My friends, family — and even I — were absolutely convinced we were having a …
Author Ronald Rolheiser reminds, “The opposite of depression is delight, being spontaneously surprised by the goodness and beauty of living.” But this isn’t something most of us can just conjure up and make happen in our lives. It’s something that happens to us.
As C.S. Lewis’ biography suggests in the title of his autobiography, Surprised by Joy, delight has to catch us unaware, at a place where we are not rationalizing that we are happy.” And … surprise! Lewis himself chose that title of his autobiography before he ever met the woman named Joy who would become his true love and wife, his greatest surprise late in life.
In my life, I recently decided to add a joyful surprise that I could control: Waiting until delivery to find out each of my baby’s genders. In the process, I realized that true joy can be carried within the mystery of pregnancy.
That said, I don’t judge anyone who chooses to find out their baby’s gender. In our culture today, a great many women find out whether their unborn baby is a boy or girl as soon as they are able; my best friend is one of them. There were times when I wanted to find out, too, and almost decided to. It’s hard to delay that kind of excitement. But, for me personally, it would have been akin to opening my present too soon. So I chose for our first kid, and again for my second, not to find out the gender until birth, accepting the feeling of curiosity that stayed with me all along the way, and the anticipation of eagerly awaiting the surprise that would be just the baby our family needed.
When I was pregnant with my second child, I surprised myself: It was suddenly really difficult to wait for the gender news because it was not my first baby! I found myself extra tempted to peek during the sonogram, and I could think of even more reasons to discover the gender ahead of birth. Plus, the biggest itch began to be everyone else’s curiosity. When it’s your first baby, no one has as big an opinion which gender you “should” have because there’s no precedent.
When I was pregnant with my second child, half my loved ones hoped for the opposite gender so I would have “one of each,” and the other half rooted for the same gender so that the children would be able to be friends in that special way unique to siblings of the same gender when they’re close in age. Meanwhile, I found myself wondering if I should go in the attic to gather all the gender-specific baby clothes I already owned and wash them. Or did I need to go shopping? My nursery would remain sea foam green in either case, I reassured myself. But would I be facing a baby that was somewhat familiar or totally different? It was driving me crazy … and any mother knows that pregnancy is challenging enough as it is!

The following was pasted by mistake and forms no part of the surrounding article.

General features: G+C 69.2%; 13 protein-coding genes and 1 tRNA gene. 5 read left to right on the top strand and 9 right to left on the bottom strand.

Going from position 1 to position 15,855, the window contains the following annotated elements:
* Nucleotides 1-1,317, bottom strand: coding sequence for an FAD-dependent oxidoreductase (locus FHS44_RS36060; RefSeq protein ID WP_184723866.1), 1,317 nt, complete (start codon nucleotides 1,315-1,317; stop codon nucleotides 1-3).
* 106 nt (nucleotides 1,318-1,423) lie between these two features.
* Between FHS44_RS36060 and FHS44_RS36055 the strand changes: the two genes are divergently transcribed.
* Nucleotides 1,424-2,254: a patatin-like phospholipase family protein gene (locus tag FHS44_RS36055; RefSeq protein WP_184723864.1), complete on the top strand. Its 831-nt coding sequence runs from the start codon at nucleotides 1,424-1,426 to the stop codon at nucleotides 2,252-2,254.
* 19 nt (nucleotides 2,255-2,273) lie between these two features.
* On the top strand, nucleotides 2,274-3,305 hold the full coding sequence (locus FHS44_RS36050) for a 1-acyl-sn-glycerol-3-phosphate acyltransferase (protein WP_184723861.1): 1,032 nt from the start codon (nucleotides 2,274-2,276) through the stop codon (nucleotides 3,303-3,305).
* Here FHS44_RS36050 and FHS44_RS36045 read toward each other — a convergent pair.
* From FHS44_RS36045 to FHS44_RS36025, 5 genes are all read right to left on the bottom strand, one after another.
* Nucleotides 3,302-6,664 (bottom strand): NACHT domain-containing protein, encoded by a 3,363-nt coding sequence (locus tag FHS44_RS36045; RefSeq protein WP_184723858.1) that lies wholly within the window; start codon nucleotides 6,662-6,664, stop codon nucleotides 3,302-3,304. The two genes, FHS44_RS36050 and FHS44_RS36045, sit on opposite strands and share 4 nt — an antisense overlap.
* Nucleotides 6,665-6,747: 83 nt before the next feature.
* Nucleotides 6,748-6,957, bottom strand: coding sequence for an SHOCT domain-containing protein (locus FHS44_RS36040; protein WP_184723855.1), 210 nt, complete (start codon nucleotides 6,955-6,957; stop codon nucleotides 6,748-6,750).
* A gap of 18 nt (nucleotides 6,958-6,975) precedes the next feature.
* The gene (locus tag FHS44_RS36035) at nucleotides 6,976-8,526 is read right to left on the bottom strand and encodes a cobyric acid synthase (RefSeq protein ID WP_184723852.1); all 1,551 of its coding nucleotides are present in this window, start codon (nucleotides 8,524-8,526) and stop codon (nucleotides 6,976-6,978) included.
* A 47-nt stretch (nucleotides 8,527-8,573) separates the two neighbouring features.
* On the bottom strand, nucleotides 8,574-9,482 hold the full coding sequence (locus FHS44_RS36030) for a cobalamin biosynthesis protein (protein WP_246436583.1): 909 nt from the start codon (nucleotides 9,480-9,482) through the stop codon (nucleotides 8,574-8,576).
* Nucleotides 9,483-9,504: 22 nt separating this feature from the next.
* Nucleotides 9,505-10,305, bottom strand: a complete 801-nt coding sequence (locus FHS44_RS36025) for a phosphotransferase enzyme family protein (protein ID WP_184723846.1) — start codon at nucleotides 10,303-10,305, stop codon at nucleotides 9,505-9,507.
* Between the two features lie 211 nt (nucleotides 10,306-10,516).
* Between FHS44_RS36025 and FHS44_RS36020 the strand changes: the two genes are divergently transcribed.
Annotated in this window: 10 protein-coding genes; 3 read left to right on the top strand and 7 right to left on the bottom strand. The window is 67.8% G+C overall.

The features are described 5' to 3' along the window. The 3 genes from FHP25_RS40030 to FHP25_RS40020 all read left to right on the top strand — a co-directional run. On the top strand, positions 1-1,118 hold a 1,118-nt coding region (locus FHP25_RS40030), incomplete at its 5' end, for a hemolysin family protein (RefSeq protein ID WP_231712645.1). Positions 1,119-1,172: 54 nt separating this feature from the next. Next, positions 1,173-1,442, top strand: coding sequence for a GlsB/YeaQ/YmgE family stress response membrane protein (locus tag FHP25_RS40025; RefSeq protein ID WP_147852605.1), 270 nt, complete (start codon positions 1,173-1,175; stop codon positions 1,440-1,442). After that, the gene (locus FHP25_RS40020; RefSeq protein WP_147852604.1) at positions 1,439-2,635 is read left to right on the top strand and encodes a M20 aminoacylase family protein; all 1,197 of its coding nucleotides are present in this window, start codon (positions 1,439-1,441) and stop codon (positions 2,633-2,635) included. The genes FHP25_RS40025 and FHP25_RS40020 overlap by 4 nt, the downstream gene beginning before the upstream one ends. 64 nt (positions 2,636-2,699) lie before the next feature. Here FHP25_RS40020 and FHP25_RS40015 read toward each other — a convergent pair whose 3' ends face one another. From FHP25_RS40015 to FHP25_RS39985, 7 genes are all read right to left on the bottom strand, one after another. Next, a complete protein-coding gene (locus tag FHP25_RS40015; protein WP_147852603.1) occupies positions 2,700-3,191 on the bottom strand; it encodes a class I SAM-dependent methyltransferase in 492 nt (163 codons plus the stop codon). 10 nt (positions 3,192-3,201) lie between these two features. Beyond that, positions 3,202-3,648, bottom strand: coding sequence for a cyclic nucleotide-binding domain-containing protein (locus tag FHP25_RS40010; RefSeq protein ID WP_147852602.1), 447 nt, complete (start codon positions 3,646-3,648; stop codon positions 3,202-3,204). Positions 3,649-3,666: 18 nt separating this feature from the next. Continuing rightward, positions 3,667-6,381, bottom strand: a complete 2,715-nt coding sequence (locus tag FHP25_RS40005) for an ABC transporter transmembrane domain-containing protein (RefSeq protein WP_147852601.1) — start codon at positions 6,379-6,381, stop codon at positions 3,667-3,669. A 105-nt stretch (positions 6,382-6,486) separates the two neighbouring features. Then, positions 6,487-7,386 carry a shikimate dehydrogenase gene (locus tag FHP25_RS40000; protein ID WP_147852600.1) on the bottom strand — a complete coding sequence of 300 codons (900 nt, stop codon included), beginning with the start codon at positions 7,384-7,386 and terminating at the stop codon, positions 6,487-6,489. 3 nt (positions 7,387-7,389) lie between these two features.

Like a zen exercise of non-attachment, though, I continued to choose not to know. And as I kept it up, I slowly gave up the illusion of control and practiced patience, almost like a spiritual exercise. (Note: I struggle with patience and like to plan ahead. That’s part of why I knew it was good practice for me.) And the more I didn’t know, the more I realized that it didn’t matter, that my hopes or fears weren’t in the equation at all.
Ultimately, a child is a gift from God and the one who is born will be best for our family. The surrender of not knowing challenged me not to hope for a specific gender, which seems more fair to the child. That is humbling and euphoric. In that light, the conversations I encountered such as, “Are you hoping for a boy this time?” or “Will you finally get your girl?” pale in comparison to the virtue of the mystery. I am hoping to meet the child God has designed, my soul responded, despite all the speculation.
In my case, by my fourth or fifth month, it seemed everyone was convinced of my baby’s gender and that they were all in agreement. One loving family member even brought over a beautiful, lush hydrangea which was the traditional color associated with the gender they expected me to have. We planted it right outside my front door. As I admired it, and listened to my loved ones’ speculation, soon I, too, felt convinced of the baby’s gender. Despite my choosing not to know, I really thought I knew. What folly! It still makes me laugh.
You can imagine my surprise when after a strenuous labor, the doctor declared “It’s a—” and it was the opposite of everyone’s expectation. I almost couldn’t believe it. My husband grinned from ear to ear and I was dumbfounded, sure that I had misheard. Then, as I saw the baby’s face and cuddled the warm, sweet beauty, I met our meant-to-be and felt a shock of incredible delight. Our baby was born on the morning of Jubilate Sunday, the third Sunday after Easter in the Catholic Church in which the Mass begins with the introit: “Jubilate Deo omnis terra,” an invitation to joy in Christ.
I thought of Genesis, when Sarah laughed after being told she would have a child. I still laugh when I think of how certain everyone was of the gender I would have, and how even I thought I would be right in my prediction … and am still so glad I didn’t find out. Born with deep dimples and a huge smile, my surprise is a constant reminder of God’s beautiful and profound humor. This precious child has reminded me of the privilege of letting go; a sacred reason to jubilate, one our family will celebrate with gratitude and humility every Jubilate Sunday to come.
Oh and remember the hydrangea? It turned the opposite color not long after the baby was born. Blue, instead of pink … Or was it pink and not blue?
This article was originally published March 2017.
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